Worth, the first couturier, emerged from the obscure side of the counter at Gagelin of Paris on the strength of his quite startling talent at crafting gowns that fit; the few simple dresses, made by him and worn by his wife, Marie, in order that she might best display whatever hat or shawl a customer wished to see modelled, became themselves the objects of customers' desires, for they fit so well and moved so fine that neither hat nor shawl could outshine their superior cut. And then Worth was suffered to sew, and to refine so the making of dresses that nothing less than a perfect fit was soon considered tolerable by those who could afford the luxury of discernment.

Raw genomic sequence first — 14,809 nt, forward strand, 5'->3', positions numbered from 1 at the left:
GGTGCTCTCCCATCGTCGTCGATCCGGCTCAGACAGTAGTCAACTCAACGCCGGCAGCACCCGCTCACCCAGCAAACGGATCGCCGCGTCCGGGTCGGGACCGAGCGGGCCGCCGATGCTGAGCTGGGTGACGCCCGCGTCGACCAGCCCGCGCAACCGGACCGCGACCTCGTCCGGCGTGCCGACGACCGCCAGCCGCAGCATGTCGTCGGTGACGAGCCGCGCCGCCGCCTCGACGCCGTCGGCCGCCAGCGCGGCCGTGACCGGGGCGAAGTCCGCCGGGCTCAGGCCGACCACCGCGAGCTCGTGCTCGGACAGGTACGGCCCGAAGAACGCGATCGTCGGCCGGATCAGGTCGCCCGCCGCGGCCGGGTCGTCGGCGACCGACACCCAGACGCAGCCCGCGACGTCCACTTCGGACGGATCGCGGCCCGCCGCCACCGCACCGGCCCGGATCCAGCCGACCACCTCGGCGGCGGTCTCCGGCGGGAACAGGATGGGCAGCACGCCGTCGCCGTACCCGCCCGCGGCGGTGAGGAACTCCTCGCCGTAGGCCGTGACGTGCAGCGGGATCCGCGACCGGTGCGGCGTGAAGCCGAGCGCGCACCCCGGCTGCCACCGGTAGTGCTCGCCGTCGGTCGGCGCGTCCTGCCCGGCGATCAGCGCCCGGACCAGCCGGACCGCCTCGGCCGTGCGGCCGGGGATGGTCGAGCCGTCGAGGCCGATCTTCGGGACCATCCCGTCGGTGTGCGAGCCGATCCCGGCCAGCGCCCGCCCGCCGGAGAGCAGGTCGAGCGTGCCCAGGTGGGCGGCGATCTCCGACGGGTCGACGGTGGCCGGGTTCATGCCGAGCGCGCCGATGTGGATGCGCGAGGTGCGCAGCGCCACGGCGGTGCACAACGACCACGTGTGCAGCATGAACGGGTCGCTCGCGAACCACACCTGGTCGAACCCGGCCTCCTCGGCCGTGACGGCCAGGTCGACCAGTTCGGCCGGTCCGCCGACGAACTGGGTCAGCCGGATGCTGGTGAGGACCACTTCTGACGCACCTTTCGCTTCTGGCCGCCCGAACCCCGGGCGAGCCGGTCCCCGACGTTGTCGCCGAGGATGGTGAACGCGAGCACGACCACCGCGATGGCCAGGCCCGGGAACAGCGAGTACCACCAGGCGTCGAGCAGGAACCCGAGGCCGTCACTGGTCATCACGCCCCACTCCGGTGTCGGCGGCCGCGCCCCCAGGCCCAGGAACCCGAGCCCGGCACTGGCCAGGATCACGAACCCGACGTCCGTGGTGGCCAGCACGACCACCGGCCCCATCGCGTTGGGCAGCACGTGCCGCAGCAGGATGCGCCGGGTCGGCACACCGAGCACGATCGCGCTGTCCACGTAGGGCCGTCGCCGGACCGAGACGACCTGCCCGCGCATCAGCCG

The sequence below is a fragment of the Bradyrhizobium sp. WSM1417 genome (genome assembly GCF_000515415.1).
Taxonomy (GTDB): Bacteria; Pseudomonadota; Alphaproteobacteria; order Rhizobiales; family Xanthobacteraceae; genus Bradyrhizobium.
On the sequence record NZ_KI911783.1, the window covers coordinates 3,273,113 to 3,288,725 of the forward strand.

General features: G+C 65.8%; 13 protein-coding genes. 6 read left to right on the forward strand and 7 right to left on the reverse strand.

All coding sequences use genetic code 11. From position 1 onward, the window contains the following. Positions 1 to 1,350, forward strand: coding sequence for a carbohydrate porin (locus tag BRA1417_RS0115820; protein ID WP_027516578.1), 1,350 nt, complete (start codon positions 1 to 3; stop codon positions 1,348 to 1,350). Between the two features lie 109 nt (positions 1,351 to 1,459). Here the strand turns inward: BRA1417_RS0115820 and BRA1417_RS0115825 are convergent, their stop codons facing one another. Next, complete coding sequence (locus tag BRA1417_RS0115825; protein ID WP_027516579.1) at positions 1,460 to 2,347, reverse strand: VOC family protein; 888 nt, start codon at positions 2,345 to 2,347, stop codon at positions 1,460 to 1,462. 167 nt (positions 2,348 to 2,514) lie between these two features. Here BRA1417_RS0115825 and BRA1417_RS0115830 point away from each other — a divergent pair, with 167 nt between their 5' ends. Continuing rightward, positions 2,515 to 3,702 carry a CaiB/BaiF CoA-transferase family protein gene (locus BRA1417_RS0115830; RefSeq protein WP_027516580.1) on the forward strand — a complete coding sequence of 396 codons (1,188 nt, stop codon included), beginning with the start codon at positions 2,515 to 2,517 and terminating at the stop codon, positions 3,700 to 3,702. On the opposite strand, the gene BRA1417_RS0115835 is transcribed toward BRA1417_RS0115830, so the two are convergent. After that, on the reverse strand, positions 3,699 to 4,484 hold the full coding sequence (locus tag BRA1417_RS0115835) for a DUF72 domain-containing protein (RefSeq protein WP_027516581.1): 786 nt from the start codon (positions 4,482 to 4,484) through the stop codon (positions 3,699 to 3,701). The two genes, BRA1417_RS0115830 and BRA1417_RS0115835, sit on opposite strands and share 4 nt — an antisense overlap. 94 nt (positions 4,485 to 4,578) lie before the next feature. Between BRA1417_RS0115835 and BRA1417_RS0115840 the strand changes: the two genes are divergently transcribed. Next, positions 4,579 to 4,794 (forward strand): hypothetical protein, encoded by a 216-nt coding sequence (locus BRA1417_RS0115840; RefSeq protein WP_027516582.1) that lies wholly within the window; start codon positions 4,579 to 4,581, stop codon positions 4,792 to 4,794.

These days, fashion houses no longer demand profitability from couture, which is rather regarded as a symbol of status, speaking in all its excess of the profit that mounts up elsewhere, and successful in this in almost direct proportion to the extent to which the dresses it makes eschew the demands of mere function. This produces the surely very curious category of "Ready to Wear": curious because it contrasts, not with designs that wait to be tailored to personal fit but with garments not fit to be worn.
What began as the work of refining a craft so that dresses would fit wearers well, is now all defined by a grand scale contempt of such mundane requirements as dressing in clothes that are cut for the purpose.